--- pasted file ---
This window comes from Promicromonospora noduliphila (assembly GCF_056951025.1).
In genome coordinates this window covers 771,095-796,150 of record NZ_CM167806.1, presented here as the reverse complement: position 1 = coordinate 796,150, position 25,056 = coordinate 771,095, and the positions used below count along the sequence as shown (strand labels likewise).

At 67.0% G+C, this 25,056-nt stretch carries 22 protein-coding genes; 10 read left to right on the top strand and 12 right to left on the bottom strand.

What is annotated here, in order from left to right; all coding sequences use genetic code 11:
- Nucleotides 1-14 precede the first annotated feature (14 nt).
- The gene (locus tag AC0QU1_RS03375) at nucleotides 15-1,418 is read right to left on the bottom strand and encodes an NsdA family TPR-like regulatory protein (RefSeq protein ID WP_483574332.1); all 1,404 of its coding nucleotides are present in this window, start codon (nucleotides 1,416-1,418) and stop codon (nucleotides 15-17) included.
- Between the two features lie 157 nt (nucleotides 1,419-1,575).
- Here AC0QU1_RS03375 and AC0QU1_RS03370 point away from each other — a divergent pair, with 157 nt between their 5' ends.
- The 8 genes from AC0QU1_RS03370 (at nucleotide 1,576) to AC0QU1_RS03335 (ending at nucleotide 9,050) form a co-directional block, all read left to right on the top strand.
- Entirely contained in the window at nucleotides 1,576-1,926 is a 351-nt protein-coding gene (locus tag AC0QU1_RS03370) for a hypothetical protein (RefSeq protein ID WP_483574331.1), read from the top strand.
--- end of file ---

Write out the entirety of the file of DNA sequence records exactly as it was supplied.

This window comes from Promicromonospora noduliphila (assembly GCF_056951025.1).
In genome coordinates this window covers 771,095-796,150 of record NZ_CM167806.1, presented here as the reverse complement: position 1 = coordinate 796,150, position 25,056 = coordinate 771,095, and the positions used below count along the sequence as shown (strand labels likewise).

At 67.0% G+C, this 25,056-nt stretch carries 22 protein-coding genes; 10 read left to right on the top strand and 12 right to left on the bottom strand.

What is annotated here, in order from left to right; all coding sequences use genetic code 11:
- Nucleotides 1-14 precede the first annotated feature (14 nt).
- The gene (locus tag AC0QU1_RS03375) at nucleotides 15-1,418 is read right to left on the bottom strand and encodes an NsdA family TPR-like regulatory protein (RefSeq protein ID WP_483574332.1); all 1,404 of its coding nucleotides are present in this window, start codon (nucleotides 1,416-1,418) and stop codon (nucleotides 15-17) included.
- Between the two features lie 157 nt (nucleotides 1,419-1,575).
- Here AC0QU1_RS03375 and AC0QU1_RS03370 point away from each other — a divergent pair, with 157 nt between their 5' ends.
- The 8 genes from AC0QU1_RS03370 (at nucleotide 1,576) to AC0QU1_RS03335 (ending at nucleotide 9,050) form a co-directional block, all read left to right on the top strand.
- Entirely contained in the window at nucleotides 1,576-1,926 is a 351-nt protein-coding gene (locus tag AC0QU1_RS03370) for a hypothetical protein (RefSeq protein ID WP_483574331.1), read from the top strand.